How Scuba Diving Taught Me How To Help Client Wellbeing Whilst Walking

During a recent wellbeing walk, I told a story about how I learnt the importance of breath in wellbeing.  Now I love yoga which is very focussed on the breath but it was scuba diving which taught me everything I needed to know.

I’m fearful of scuba diving.

I’ve learnt to cross my legs at the ankles when deflating my BCD and making my way down to the ocean floor to start the dive. I have a strong instinct to survive and somewhere deep inside me, without logic or reason, every time I go under the sea – a part of me thinks I will die, so I kick really hard to keep me on the surface.

It may be the breathing under water element; it may be that I do not have as much control as I need; or it may even be that free diving is more to my liking – relying on my breath to survive rather than man made equipment. I know my history, I understand my pain but cannot be 100% sure, why.



What I do know, is that there is a whole different world down there and I want to see it. If I had the money or the time to devote myself long-term, I know I’d eventually get over it but maybe it is not to be in this life time for me. Who knows but even though I’m scared and even though many diver operators and divers don’t get it and some don’t even think I should be down there if fearful. I understand what it offers me and in turn, I like to offer that similar possibility on dry land when working with clients who are stressed, burnt out, have anxiety or are recovering from addiction. Meditation is a great way to practice calming our nerves but what if we can do that through a hobby or in movement. Does meditation need to be stationary or can we all find something which can be classed as our very own meditation. The collective whisper of a communal prayer in church – the sound of the breath on a regulator.  A brisk walk along the shoreline in the winter time as the wind batters our features. Is it worth exploring what could possibly be our very own personal style of meditation.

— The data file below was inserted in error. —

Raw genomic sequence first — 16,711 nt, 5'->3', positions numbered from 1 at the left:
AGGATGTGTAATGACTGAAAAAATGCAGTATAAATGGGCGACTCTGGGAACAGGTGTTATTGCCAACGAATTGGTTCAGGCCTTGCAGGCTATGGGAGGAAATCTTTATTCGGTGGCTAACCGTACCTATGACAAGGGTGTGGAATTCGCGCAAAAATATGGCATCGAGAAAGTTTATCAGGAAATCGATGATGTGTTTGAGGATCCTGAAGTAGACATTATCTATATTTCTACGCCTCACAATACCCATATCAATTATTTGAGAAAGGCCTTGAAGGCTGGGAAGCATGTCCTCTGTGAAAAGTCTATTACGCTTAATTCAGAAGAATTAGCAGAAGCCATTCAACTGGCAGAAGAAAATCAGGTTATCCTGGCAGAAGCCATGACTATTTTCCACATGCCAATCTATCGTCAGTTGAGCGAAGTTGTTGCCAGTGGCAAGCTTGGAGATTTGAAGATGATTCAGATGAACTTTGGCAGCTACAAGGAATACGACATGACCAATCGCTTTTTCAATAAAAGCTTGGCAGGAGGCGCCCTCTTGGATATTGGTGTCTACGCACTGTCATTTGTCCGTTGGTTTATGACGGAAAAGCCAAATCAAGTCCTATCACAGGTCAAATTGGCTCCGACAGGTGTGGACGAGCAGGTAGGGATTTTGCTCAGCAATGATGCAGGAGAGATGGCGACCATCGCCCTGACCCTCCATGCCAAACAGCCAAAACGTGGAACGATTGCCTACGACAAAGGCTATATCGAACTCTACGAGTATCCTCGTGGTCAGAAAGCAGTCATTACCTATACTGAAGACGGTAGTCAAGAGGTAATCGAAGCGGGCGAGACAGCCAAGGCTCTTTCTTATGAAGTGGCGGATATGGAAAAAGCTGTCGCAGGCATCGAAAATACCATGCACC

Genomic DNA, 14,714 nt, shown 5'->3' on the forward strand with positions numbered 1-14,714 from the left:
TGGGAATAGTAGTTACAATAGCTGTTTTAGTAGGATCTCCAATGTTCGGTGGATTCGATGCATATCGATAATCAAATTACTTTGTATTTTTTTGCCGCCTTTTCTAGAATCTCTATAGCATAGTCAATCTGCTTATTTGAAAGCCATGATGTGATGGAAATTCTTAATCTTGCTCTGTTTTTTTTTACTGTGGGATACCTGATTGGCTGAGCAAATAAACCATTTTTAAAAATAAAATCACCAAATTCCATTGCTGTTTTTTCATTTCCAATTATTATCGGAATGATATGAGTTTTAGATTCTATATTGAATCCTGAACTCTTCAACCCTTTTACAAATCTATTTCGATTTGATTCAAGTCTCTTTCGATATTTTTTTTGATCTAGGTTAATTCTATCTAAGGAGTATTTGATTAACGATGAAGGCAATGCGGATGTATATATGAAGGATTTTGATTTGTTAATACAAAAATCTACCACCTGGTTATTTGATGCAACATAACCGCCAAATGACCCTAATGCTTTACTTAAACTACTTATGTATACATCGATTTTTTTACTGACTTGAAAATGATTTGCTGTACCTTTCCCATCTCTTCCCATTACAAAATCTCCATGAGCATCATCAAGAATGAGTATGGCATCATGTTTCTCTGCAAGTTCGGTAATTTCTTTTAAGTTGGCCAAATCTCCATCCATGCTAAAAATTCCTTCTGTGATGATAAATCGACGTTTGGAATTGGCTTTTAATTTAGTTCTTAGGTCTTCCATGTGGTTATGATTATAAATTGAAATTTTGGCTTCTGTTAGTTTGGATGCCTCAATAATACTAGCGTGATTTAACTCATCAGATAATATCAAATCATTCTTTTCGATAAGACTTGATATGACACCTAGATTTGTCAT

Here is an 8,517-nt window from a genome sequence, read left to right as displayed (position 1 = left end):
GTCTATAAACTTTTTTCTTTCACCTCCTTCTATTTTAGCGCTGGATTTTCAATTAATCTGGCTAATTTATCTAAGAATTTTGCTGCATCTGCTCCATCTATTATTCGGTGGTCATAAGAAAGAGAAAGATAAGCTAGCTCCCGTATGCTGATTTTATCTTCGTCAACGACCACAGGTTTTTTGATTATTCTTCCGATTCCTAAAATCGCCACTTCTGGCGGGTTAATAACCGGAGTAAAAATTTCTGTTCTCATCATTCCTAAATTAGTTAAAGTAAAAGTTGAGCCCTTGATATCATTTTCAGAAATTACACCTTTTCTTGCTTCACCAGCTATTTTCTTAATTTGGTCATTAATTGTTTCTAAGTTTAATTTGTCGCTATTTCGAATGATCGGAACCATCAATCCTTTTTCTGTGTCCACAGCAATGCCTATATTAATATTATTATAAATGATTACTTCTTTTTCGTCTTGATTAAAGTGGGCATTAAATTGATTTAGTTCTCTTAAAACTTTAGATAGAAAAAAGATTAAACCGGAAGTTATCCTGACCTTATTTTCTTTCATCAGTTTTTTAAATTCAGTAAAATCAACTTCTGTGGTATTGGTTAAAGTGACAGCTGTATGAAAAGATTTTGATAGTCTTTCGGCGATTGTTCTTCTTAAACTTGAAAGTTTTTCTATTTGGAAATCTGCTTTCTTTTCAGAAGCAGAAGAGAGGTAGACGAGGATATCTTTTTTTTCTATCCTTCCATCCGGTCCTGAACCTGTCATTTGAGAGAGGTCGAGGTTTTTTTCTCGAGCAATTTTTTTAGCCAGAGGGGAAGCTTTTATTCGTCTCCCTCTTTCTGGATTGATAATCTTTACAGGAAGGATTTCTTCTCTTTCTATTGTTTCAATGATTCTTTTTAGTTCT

When I scuba dive I have to consciously conserve my air because of my fear. If I don’t keep it to mind, I’m constantly supping on the regulator and reduce it dramatically, so much so that the dive ends very early. Not something I want to happen, otherwise what’s the point of going through all the rigmarole involved. So when I offer one to one walking therapy, or deliver a group wellbeing walk, one of the things I ask the people included, is to think about their breath as they walk – in through the nose and out through the mouth. Taking notice of the rhythm of the breath, as they tune in to the sounds and sights around them. It becomes a conscious form of meditation which, over time can become natural when arriving at a known walking spot. The body might automatically engage its breath as the body memory engages with the place.


With walking, I encourage those I’m with, to open up to what is around them, to tune in rather than tune out of the sounds. To acknowledge the colours of our world, those man made and of nature. To feel the pavement underneath the feet – connect with sand which trickles between the toes. Feel the salty spray of the sea and the chill of a morning breeze.

To think of it all like a new exploration, in the same way as scuba diving our underwater world. Explore, take notice, engage and enjoy. Learning to do that on a small scale, through something as simple as a 30 minute walk, three times a week can uplift a life if done correctly.

What do you do to help your wellbeing whilst walking and do you prefer a moving meditation?


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